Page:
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  35. Medical Analogies in Buddhist and Hellenistic Thought: Tranquillity and Anger.Christopher W. Gowans - 2010 - Royal Institute of Philosophy Supplement 66 (66):11-33.
    Medical analogies are commonly invoked in both Indian Buddhist dharma and Hellenistic philosophy. In the Pāli Canon, nirvana is depicted as a form of health, and the Buddha is portrayed as a doctor who helps us attain it. Much later in the tradition, Śāntideva described the Buddha’s teaching as ‘the sole medicine for the ailments of the world, the mine of all success and happiness.’ Cicero expressed the view of many Hellenistic philosophers when he said that philosophy is ‘a medical (...)
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  36. Anger and Christian Love.Fred Guyette - 2005 - Journal for Peace and Justice Studies 15 (1):66-82.
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  37. Saving the Φαινόμενα: A Note on Aristotle's Definition of Anger.W. V. Harris - 1997 - Classical Quarterly 47 (02):452-.
    In his Rhetoric Aristotle gives six definitions of emotions in approximately the following form, with the word . Does he mean ‘Let anger be a reaching-out, accompanied by pain, for conspicuous revenge for some conspicuous slight to oneself or one's own, the slight not having been deserved’, or should αινομένηςίην be taken to mean ‘manifest, plain’, or should it be translated ‘perceived, apparent’? Since this is his fullest definition of anger, the question deserves discussion, even though a number of scholars, (...)
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  38. 7. Is There Virtue in Anger?Graham Haydon - 1999 - Journal of Philosophy of Education 33 (1):59–66.
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  39. Reasons for Anger: A Response to Narayan and von Hirsch's Provocation Theory.Jeremy Horder - 1996 - Criminal Justice Ethics 15 (2):63-69.
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  40. Eliciting and Measuring Children's Anger in the Context of Their Peer Interactions: Ethical Considerations and Practical Guidelines.Julie A. Hubbard - 2005 - Ethics and Behavior 15 (3):247 – 258.
    Ecologically valid procedures for eliciting and measuring children's anger are needed to enhance researchers' theories of children's emotional competence and to guide intervention efforts aimed at reactive aggression. The purpose of this article is to describe a laboratory-based game-playing procedure that has been used successfully to elicit and measure children's anger across observational, physiological, and self-report channels. Steps taken to ensure that participants are treated ethically and fairly are discussed. The article highlights recently published data that emphasize the importance of (...)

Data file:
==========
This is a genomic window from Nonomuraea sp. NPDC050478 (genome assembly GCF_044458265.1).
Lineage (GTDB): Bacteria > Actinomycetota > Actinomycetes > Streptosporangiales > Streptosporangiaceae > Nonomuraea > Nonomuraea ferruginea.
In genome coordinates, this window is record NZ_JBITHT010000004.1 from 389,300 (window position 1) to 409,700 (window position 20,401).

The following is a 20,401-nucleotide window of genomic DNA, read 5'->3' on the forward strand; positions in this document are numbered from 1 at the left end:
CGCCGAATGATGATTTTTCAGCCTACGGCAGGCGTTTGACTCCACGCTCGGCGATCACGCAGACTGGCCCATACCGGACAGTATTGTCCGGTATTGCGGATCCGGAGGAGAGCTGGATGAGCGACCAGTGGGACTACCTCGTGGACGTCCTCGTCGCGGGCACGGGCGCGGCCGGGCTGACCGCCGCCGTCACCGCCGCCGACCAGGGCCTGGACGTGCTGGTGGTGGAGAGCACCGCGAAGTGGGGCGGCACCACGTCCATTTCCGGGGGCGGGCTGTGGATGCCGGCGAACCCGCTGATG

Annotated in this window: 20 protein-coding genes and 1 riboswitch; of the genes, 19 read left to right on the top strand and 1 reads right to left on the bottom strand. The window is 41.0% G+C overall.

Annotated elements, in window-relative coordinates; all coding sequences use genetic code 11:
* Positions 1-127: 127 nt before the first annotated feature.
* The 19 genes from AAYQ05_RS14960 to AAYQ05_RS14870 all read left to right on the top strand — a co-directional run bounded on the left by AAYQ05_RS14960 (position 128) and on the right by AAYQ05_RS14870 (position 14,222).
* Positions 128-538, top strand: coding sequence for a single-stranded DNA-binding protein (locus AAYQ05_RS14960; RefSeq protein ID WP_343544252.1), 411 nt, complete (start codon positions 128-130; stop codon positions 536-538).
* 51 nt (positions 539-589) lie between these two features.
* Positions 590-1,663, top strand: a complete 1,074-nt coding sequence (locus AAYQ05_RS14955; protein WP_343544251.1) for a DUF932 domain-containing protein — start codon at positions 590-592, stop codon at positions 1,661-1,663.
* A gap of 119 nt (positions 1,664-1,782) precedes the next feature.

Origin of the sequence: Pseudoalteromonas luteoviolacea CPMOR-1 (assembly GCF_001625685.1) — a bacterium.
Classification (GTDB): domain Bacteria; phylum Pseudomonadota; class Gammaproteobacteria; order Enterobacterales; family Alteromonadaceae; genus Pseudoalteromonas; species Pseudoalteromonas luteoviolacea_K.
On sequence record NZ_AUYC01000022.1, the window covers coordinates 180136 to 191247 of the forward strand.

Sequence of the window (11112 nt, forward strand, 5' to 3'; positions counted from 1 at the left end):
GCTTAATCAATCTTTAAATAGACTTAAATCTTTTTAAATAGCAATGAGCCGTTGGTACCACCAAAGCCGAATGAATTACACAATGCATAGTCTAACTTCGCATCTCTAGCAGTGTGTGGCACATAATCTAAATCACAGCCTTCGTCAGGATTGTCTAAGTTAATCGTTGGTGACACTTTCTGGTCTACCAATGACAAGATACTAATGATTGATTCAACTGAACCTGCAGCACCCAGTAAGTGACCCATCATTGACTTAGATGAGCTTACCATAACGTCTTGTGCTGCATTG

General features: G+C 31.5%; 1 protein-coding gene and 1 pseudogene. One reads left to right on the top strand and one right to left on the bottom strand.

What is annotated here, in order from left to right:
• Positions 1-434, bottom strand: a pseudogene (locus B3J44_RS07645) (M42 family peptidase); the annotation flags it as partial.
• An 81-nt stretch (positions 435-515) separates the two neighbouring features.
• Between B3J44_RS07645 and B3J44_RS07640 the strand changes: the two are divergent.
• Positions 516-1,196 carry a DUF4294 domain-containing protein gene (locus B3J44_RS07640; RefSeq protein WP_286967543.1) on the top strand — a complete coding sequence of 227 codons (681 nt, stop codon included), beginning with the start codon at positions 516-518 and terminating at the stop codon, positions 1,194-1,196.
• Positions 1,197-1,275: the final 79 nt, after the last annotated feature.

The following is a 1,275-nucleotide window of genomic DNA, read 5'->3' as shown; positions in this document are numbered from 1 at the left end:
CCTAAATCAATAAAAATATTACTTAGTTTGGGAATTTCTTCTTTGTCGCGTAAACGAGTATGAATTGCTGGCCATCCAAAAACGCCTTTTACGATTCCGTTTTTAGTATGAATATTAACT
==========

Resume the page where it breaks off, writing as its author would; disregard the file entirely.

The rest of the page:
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  41. Moral Anger, Forgiving, and Condoning.Paul M. Hughes - 1995 - Journal of Social Philosophy 26 (1):103-118.
  42. A Validation Study of the Novaco Anger Inventory.Matthew T. Huss, Gary K. Leak & Stephen F. Davis - 1993 - Bulletin of the Psychonomic Society 31 (4):279-281.
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  43. The Vocabulary of Anger in Philodemus's de Ira and Vergil's Aeneid.Giovanni Indelli - 2004 - In David Armstrong (ed.), Vergil, Philodemus, and the Augustans. University of Texas Press. pp. 103-110.
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  44. Ancient Philosophy’s Contribution to the Understanding of Anger.Kostas Kalimtzis - 2005 - Skepsis: A Journal for Philosophy and Interdisciplinary Research 16 (1-2).
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  45. Foster Children and ADHD: Anger, Violence, and Institutional Power. [REVIEW]Niranjan S. Karnik - 2000 - Journal of Medical Humanities 21 (4):199-214.
    This paper explores the ways in which foster children and attention deficit hyperactivity disorder (ADHD) intersect as social and medical categories. Through the method of interpretive biography based on the official case file, this paper shows how the experiences of violence and ADHD become linked in the child's life through the emotion of anger. In this way, it is possible to see how the power dynamics of the medical, educational and welfare systems lock the diagnosis with its embedded meanings into (...)
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  46. Anger Management.Timothy V. Kaufman-Osborn - 2005 - Theory and Event 8 (2).
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  47. Seneca on Self-Examination : Rereading On Anger 3.36.James Ker - 2009 - In Shadi Bartsch & David Wray (eds.), Seneca and the Self. Cambridge University Press.
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  48. Rethinking Anger and Advocacy in Bioethics.Kristin L. Kirschner - 2001 - American Journal of Bioethics 1 (3):60-62.
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  49. Can We Teach Justified Anger?Kristjan Kristjansson - 2005 - Journal of Philosophy of Education 39 (4):671-689.
    The question of whether there is such a thing as teachable justified anger encompasses three distinct questions: the psychological question of whether the emotions in general, and anger in particular, are regulatable; the moral question of whether anger can ever be morally justified; and the educational question of whether we have any sound methods at our disposal for teaching justified anger. In this paper I weave Aristotelian responses to those questions together with insights from the current psychology literature on emotion (...)
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  50. Aristotle’s Exclusion of Anger From the Experience of Tragedy.Stephen Leighton - 2003 - Ancient Philosophy 23 (2):361-381.